I was asked to help invigilate the exam of the first year module I had taught on. The exam would be in PJ Hall; the rather glorious hall in the main building. That seemed a bit much. We don't have enough students to fill that up! When I went up there anyway a security guard tried to stop me; there were signs of "no entry; exams" everywhere. They only remove these when they're ready to let the students in. And I still look like a student so I had to face this grumpy person before I could do my task. When will people finally assume I'm staff?
Once in I found out the size of the hall was taken into account; it turned out there were four exams there happening at the same time. Apart from ours, there was one from History, one from the Business School on investment banking, and one from the School of Linguistics on bilingualism. Interesting stuff! Except from the investment banking then.
For a start, the multiple exams required the guiding of all students to the correct part of the hall, where their exam papers were lying ready. That also took a while, so we started ten minutes late. A chap from the Business School read out the rules. The students from Ocean Science were in the back. We were the only school with a MCQ, so we were the ones likely to leave first. Sounds reasonable to seat us at the back, but all students who are finished have to walk to the front to hand in their work.
Halfway down the exam the other invigilator had to go, so I was on my own. And that was unfortunate, as ideally, there is someone at the front to check the work being handed in while another stays at the back to keep an eye on things, and to answer any student questions. That didn't happen! I hoped for the best regarding the handed-in answer sheets and stayed at the back.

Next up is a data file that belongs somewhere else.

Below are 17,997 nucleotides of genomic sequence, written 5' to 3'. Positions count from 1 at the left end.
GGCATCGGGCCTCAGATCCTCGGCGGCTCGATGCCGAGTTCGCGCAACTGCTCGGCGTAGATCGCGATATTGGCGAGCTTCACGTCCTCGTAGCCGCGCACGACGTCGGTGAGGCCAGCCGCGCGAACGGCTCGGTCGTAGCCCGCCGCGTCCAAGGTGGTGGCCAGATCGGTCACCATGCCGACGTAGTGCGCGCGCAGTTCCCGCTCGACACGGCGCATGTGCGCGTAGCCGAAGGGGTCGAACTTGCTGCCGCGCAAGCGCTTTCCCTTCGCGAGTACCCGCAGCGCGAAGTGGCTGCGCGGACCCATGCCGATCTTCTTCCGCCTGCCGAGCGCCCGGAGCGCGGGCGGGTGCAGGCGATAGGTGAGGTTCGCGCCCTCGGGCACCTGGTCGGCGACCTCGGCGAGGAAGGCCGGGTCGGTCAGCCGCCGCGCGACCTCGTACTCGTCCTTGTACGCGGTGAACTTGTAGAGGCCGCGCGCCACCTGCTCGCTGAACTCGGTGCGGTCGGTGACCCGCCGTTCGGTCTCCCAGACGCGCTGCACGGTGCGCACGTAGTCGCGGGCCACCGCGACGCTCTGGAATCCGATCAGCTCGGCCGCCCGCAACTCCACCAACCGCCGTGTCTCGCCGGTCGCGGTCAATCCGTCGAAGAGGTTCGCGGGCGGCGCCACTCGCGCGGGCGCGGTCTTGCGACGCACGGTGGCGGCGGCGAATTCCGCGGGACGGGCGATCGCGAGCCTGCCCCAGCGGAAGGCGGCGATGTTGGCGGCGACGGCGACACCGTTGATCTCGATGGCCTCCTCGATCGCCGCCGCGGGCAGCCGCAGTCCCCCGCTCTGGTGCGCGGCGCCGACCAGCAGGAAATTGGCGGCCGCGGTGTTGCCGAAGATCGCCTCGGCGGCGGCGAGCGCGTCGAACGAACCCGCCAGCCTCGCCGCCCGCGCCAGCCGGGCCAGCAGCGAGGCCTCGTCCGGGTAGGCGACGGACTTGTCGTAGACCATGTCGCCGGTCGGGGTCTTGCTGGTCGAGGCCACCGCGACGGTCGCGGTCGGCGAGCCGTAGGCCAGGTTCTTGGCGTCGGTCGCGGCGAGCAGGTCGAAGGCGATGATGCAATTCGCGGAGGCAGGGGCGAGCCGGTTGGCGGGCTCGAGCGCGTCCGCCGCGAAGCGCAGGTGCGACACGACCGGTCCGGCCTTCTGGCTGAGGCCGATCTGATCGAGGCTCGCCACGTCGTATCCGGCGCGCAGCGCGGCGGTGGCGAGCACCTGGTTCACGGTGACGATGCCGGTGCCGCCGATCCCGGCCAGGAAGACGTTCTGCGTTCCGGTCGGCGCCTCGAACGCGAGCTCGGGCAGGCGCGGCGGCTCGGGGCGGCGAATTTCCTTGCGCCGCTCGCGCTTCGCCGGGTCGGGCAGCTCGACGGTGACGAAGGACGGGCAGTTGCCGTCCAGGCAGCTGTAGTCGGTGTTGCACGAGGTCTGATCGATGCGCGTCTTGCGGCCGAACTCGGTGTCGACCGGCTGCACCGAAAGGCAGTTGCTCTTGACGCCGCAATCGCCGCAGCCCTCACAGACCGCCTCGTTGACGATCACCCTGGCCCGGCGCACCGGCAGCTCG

As expected, our students were all done before time was up. When the last one was done I collected the question and answer sheets and went to have them checked out. And not all was well! One answer sheet was missing. We know who is in the room; all students fill out a piece of paper. If you match these with the answer sheets you know whose work is missing. And that's a lot of work; we had 91 students, and putting 91 (or 90) answer sheets in alphabetic order is more work than you may think. Reading the handwriting is also not always easy.
In the end we figured the missing sheet was by a student who had been behaving unusually. He had drawn lots and lots of attention to himself. Was that a coincidence? It's hard to know.
The ladies in charge of overall proceedings thought there probably was no answer sheet; the student had been too suspicious. I thought we should not draw any conclusions until we would have asked the other invigilators if maybe the answer sheet had ended up among theirs. The ladies said you could tell I didn't have 20 years' worth of experience with this sort of thing. Maybe I'm naive! But anyway; if it would not be found among the other exams, it was really not there. Whose fault; ours or the student? We may never know. It's not the way it should be but one is fallible!